I can see my pre-child self saying something like that about friends. I still think that a real friend is someone you feel no obligations to – I think I have an aversion to “obligations” as a word. A friend is also someone you’d do virtually anything for, instinctively, with no thought to reciprocity. Which is to say a real friend is someone you really love. And trust. Someone you can just be yourself around without fear of judgment. Maybe girls/women judge each other, or feel they judge each other. Is girl culture more judgmental than guy culture? I don’t know. My friends have always been girls/women. Or gay men. Or the husbands of women friends. I think I made my first straight male friend (not thru a female friend) at the age of 35.

  10. shaun

    Hmm, somehow that has never come up. Thanks for clarifying. (And I did so have female friends, they just kept moving away!)

    But to answer you in brief, without opening Pandora’s box, yes, I think women tend to judge each other in more ways than men judge women. And the “mom friend” category often carries an expectation of being that “village” for raising your children — although maybe that is just a stay-at-home thing? I think that falls somewhere between “obligation” and “instinctively wanting to help out,” and the helping may not be out of love for the particular person, but loyalty to the “mom community” you’re in. So yeah, there are some expectations to meet in many of my friendships with women, although I don’t think that sullies the friendship.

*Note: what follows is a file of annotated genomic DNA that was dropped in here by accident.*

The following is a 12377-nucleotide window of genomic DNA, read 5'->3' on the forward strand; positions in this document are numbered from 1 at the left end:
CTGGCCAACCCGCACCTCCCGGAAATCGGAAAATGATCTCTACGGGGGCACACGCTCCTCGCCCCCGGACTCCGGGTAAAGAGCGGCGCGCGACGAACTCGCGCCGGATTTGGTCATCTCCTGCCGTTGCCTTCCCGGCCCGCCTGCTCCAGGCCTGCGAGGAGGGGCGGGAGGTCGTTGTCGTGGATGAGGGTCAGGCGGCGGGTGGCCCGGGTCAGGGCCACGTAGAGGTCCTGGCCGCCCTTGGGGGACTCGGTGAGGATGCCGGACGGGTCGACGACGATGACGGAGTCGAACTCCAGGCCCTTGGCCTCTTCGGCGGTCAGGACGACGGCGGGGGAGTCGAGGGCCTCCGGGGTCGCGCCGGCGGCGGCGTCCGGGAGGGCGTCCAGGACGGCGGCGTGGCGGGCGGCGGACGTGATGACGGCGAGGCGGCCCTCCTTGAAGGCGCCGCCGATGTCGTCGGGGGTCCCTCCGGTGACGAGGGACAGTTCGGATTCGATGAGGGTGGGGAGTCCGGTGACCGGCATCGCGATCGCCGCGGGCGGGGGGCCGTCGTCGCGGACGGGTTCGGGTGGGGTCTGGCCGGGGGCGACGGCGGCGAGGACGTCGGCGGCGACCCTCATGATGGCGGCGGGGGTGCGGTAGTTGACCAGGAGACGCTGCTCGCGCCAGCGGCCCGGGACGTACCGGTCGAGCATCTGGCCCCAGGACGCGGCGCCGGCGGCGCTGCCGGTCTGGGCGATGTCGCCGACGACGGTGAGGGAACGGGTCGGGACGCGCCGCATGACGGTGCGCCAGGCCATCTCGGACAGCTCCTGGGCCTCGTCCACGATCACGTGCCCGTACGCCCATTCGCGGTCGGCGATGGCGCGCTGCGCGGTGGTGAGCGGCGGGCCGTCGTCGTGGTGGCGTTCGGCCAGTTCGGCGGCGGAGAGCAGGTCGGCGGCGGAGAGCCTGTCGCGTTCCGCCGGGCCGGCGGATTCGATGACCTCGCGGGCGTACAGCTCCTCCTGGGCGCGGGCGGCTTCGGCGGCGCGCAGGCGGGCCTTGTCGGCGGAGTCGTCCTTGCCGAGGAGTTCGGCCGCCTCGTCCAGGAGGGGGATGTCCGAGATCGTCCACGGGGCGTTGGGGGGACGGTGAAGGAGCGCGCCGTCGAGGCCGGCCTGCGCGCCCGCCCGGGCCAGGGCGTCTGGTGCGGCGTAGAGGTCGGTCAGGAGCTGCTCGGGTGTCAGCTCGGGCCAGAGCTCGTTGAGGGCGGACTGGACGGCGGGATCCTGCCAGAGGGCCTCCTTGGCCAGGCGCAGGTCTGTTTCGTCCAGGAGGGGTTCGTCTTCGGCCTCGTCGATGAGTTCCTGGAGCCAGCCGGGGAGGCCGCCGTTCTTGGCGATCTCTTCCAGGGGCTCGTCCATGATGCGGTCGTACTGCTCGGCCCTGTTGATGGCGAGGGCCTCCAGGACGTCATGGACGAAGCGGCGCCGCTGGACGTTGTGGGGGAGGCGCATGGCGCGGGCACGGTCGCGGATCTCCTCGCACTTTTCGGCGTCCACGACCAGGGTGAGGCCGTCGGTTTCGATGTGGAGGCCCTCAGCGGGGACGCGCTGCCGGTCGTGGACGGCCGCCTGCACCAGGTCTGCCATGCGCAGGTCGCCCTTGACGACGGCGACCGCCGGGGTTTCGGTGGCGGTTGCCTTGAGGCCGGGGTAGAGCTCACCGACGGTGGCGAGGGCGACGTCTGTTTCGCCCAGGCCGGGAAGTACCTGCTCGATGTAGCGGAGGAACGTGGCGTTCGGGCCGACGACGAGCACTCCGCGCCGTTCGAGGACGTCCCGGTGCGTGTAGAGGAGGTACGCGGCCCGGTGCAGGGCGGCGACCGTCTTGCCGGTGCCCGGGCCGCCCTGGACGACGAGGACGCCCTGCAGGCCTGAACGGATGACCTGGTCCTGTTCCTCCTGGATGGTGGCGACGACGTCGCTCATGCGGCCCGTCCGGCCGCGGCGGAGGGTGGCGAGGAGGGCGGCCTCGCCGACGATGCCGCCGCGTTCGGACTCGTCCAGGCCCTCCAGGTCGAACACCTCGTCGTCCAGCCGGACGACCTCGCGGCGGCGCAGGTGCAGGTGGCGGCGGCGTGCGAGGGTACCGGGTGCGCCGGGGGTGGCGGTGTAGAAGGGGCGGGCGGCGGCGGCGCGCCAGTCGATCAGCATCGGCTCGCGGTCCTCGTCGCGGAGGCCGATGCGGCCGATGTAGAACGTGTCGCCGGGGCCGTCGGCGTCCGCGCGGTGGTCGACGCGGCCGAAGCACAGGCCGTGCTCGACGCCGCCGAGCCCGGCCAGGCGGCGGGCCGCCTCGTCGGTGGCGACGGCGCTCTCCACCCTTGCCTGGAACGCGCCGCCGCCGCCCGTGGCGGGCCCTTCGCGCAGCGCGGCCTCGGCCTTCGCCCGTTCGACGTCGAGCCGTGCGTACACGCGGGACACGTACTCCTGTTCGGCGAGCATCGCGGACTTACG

Anyone else care to add to that? My husband is one who has also had a lot of women friends.

    It may also depend on what you mean by judgment. I seem to have a knack for befriending what we might politely call highly analytical and observant people with a taste for correctness. (Perhaps I am such a person myself.) Such people may appear to the untrained eye to be judgmental or critical. I reserve judgment on this question.

  11. HA ha. Yes, “perhaps” you are such a person yourself.

    Maybe I have so few friends because I have a high (too high) bar for friendship. I like a lot of people fine, but I wouldn’t call them “friends” the way you are my friend. I think the ‘mom community’ thing must be particularly double-edged, in the sense that it must be great / necessary to have, and yet … yeah, the “village.” I wouldn’t want to share child-care things with anyone I didn’t Love. Which is why I’d Suck at doing what you’re doing.

    Daughter starts public school Monday. Socialization! She just got a new princess backpack. And a new “Betty & Veronica Digest.” Wish us luck.